The Band List

Here it is, the final musical entertainment list for the Cincinnati Street Food Festival! These fantastic artists and groups, assembled by The Greenwich (2442 Gilbert Ave), will be playing the main stage all day long in the order listed below. It all happens Saturday, October 12th, on McMillan St. at Stanton Ave. in Walnut Hills and it’s completely free! Don’t let you or your friends and neighbors miss this rare collection of incredible Cincinnati musicians pass you by. Come to grab a bite to eat and enjoy the shows!

DJ Fly Troy (MC) [Walnut Hills resident!]
Tim Caudill (Folk/Americana) [Walnut Hills resident!]
Green Street (Jazz)
Baba Miller (Percussionist) [Walnut Hills resident!]
Sidewalk Soundtrack Project (Blues, Jazz, Pop)
Tracy Walker (Folk, Blues)
Jameze Latrail (Neo-Soul)
Sonny Moorman (Blues)
Ingrid Rachel Project (R&B, Pop)

Your input is needed for Walnut Hills’ future

We are getting closer and closer to adopting form-based code as the law of the land here in Walnut Hills! BUT there is still one last piece of community engagement that needs to be completed and we need your participation! Remember the ‘regulating plan’ that was created at the neighborhood design workshop last October which laid out how the neighborhood business district and surrounding areas will be re-zoned? (View the 29mb PDF here). Well, we want YOUR INPUT on the plan before sending it to City Council. Here’s what you need to do:

Show up on September 12th to the Walnut Hills Area Council meeting at the The Bush Recreation Center (2640 Kemper Lane) at 6:30pm. City Planners will give a brief presentation and then we will all break into groups to discuss the new zoning code! If you can’t make it right at 6:30pm no problem! Feel free to come anytime between 6:30-8pm.


We promise that all of our hard work is close to paying off and that we will soon stop ‘bugging’ you about form-based code 🙂 Join us for one last input session!

Join us for the 2013 Cincinnati Street Food Festival!

This summer has been packed with fun events, but the fun doesn’t have to end just because the calendar shifted. We’re gearing up for the second annual Cincinnati Street Food Festival – and we want you to be a part of it! And there are a lot of ways to be involved:
 
Check out our Indiegogo Campaign. The Cincinnati Street Food Fest is brought together by people with a ton of heart and not so much money. Giving $5, $10, $50 gets us that much closer to making the Street Food Fest as awesome as it can possibly be. Plus, every dollar donated up to $2500 will be matched by the Haile Foundation. So you double down on your generosity and get some sweet perks like a t-shirt and stickers! Right now we have a goal of $5,000. Help us burst that goal-o-meter! Click here for our Indiegogo page.
 
Volunteer at the fest! There’s a lot to be done the day of the Cincinnati Street Food Festival. From set-up to clean up and every little thing in between. And we need your help! We’ve got jobs suited for all abilities. Volunteers score a fabulous CSFF volunteer shirt – in addition to a sense of good will and bragging rights, of course. Check out our volunteer form here.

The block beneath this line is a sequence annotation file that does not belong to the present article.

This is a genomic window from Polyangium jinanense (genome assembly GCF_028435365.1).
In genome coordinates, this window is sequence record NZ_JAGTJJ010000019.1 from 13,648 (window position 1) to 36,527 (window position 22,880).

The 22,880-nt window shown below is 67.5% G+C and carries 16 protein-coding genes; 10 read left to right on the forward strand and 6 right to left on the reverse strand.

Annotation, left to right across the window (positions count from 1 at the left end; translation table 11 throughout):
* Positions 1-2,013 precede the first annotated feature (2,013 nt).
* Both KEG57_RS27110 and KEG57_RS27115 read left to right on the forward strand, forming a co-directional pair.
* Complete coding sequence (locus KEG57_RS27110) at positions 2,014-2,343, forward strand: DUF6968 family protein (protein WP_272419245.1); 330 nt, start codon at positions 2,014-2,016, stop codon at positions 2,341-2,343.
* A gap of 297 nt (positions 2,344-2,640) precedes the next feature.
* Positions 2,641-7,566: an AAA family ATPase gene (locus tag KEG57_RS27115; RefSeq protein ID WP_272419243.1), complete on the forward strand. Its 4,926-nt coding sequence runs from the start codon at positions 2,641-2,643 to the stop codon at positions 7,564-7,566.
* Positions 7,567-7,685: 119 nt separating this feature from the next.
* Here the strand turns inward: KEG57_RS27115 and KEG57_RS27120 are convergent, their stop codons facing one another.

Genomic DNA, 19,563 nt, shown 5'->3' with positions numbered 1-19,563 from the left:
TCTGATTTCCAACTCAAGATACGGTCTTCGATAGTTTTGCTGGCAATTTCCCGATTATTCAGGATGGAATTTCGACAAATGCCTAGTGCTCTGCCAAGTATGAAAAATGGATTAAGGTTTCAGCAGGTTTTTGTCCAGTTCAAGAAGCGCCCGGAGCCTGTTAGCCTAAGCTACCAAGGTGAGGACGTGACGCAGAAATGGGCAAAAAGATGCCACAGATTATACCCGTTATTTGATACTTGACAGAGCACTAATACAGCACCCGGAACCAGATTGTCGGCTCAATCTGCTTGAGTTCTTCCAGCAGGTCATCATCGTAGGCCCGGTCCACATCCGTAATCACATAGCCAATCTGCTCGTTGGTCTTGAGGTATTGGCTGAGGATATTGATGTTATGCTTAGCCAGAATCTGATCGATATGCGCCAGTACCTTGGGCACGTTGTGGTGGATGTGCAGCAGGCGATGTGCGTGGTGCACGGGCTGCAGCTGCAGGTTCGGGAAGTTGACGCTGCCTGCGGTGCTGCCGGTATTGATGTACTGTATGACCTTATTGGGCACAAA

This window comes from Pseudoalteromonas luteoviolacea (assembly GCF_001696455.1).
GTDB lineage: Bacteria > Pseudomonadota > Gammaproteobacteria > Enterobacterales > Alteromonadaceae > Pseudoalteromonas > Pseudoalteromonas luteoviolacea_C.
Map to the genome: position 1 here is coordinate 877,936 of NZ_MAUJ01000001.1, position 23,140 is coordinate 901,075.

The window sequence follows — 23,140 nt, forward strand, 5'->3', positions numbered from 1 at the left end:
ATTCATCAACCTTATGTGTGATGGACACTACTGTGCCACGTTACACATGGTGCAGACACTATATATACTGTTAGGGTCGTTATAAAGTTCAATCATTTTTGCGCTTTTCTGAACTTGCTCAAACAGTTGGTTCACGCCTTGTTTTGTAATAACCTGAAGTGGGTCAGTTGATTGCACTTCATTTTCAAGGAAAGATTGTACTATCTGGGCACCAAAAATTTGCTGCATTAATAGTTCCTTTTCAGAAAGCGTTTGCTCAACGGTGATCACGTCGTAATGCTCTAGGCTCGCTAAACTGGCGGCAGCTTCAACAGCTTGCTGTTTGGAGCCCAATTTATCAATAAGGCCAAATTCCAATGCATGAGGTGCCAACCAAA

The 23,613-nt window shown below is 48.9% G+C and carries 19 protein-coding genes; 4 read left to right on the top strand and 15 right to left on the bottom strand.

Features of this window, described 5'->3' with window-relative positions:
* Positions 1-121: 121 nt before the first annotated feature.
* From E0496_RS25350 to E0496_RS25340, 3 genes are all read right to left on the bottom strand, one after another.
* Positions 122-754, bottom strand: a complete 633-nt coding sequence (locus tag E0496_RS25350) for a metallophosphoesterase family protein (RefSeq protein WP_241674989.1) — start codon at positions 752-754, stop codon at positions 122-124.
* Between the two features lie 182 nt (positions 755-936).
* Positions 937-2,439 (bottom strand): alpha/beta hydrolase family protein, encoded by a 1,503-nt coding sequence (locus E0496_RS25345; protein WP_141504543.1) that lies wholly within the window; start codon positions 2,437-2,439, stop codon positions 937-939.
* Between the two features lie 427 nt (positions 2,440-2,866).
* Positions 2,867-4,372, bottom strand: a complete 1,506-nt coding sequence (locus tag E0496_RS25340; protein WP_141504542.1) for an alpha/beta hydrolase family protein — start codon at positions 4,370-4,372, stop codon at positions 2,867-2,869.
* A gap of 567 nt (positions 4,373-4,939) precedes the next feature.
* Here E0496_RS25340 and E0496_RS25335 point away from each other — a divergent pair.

Tell the world! Tweet about it, invite your friends to the Facebook event, email your coworkers, text your basketball group, shout it from the rooftops! This is our chance to invite our friends from across Cincinnati to our beautiful, diverse, historic neighborhood so we can all celebrate and enjoy the many great things about living in Cincinnati. Don’t let anyone miss out on the fun!

 

For more info, check out the main event page: www.cincystreetfoodfest.com

Talking Form-Based Code with Vice-Mayor Qualls

Our Executive Director, Kevin Wright, joined Vice-Mayor Roxanne Qualls yesterday on WVXU‘s Cincinnati Edition to discuss the City’s new Form-Based code implementation and how the new code impacts our neighborhoods! Walnut Hills is one of four pilot neighborhoods in Cincinnati that volunteered to adopt this new type of zoning, and we’re very excited about the opportunities it will provide

According to Vice-Mayor Qualls, the Form-Based code “specifies proportion and relationship to the street and to other buildings. People are choosing more and more to live in our neighborhoods because they want an urban experience and we know the value of the architecture and the original urban form of our communities. Form-based codes respect that and it actually allows for new development that is also respectful of that original urban form.”

Qualls adds that the new code “makes things very clear to developers what they can do in a specific neighborhood. You should be able to get all your approvals in a very short amount of time.”

In the case of Walnut Hills, Kevin Wright states that it “allowed the community to create a vision for their business district and how they want it designed. We took that vision and are attaching a zoning code to it.”

According to Wright, the new code system “creates a win-win-win for community, the City and the developer”. “When we visited Nashville”, he continues, “some developers even admitted being skeptical at the beginning, but once they started developing under the code and saw that the form based code was much easier to use than conventional zoning…developers loved it.”

Click below to listen to the full interview: